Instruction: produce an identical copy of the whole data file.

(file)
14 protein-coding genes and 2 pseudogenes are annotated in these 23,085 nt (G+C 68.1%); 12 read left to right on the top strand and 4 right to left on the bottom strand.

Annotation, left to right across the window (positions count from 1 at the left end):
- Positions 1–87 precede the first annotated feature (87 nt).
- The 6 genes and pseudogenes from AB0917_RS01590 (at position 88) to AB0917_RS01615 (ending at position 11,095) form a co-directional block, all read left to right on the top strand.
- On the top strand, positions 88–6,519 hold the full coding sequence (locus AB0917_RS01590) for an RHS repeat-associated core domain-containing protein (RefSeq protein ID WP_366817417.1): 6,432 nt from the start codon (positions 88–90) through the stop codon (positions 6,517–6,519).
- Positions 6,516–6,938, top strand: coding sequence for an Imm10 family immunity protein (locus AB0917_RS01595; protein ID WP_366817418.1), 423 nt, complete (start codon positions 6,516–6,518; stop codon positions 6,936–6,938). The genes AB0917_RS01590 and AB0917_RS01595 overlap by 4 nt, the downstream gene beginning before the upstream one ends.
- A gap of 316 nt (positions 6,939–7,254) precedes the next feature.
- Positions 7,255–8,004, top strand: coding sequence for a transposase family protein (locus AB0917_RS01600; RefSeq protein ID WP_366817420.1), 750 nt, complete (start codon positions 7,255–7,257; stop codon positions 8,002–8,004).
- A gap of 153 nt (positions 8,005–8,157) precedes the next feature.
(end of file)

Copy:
14 protein-coding genes and 2 pseudogenes are annotated in these 23,085 nt (G+C 68.1%); 12 read left to right on the top strand and 4 right to left on the bottom strand.

Annotation, left to right across the window (positions count from 1 at the left end):
- Positions 1–87 precede the first annotated feature (87 nt).
- The 6 genes and pseudogenes from AB0917_RS01590 (at position 88) to AB0917_RS01615 (ending at position 11,095) form a co-directional block, all read left to right on the top strand.
- On the top strand, positions 88–6,519 hold the full coding sequence (locus AB0917_RS01590) for an RHS repeat-associated core domain-containing protein (RefSeq protein ID WP_366817417.1): 6,432 nt from the start codon (positions 88–90) through the stop codon (positions 6,517–6,519).
- Positions 6,516–6,938, top strand: coding sequence for an Imm10 family immunity protein (locus AB0917_RS01595; protein ID WP_366817418.1), 423 nt, complete (start codon positions 6,516–6,518; stop codon positions 6,936–6,938). The genes AB0917_RS01590 and AB0917_RS01595 overlap by 4 nt, the downstream gene beginning before the upstream one ends.
- A gap of 316 nt (positions 6,939–7,254) precedes the next feature.
- Positions 7,255–8,004, top strand: coding sequence for a transposase family protein (locus AB0917_RS01600; RefSeq protein ID WP_366817420.1), 750 nt, complete (start codon positions 7,255–7,257; stop codon positions 8,002–8,004).
- A gap of 153 nt (positions 8,005–8,157) precedes the next feature.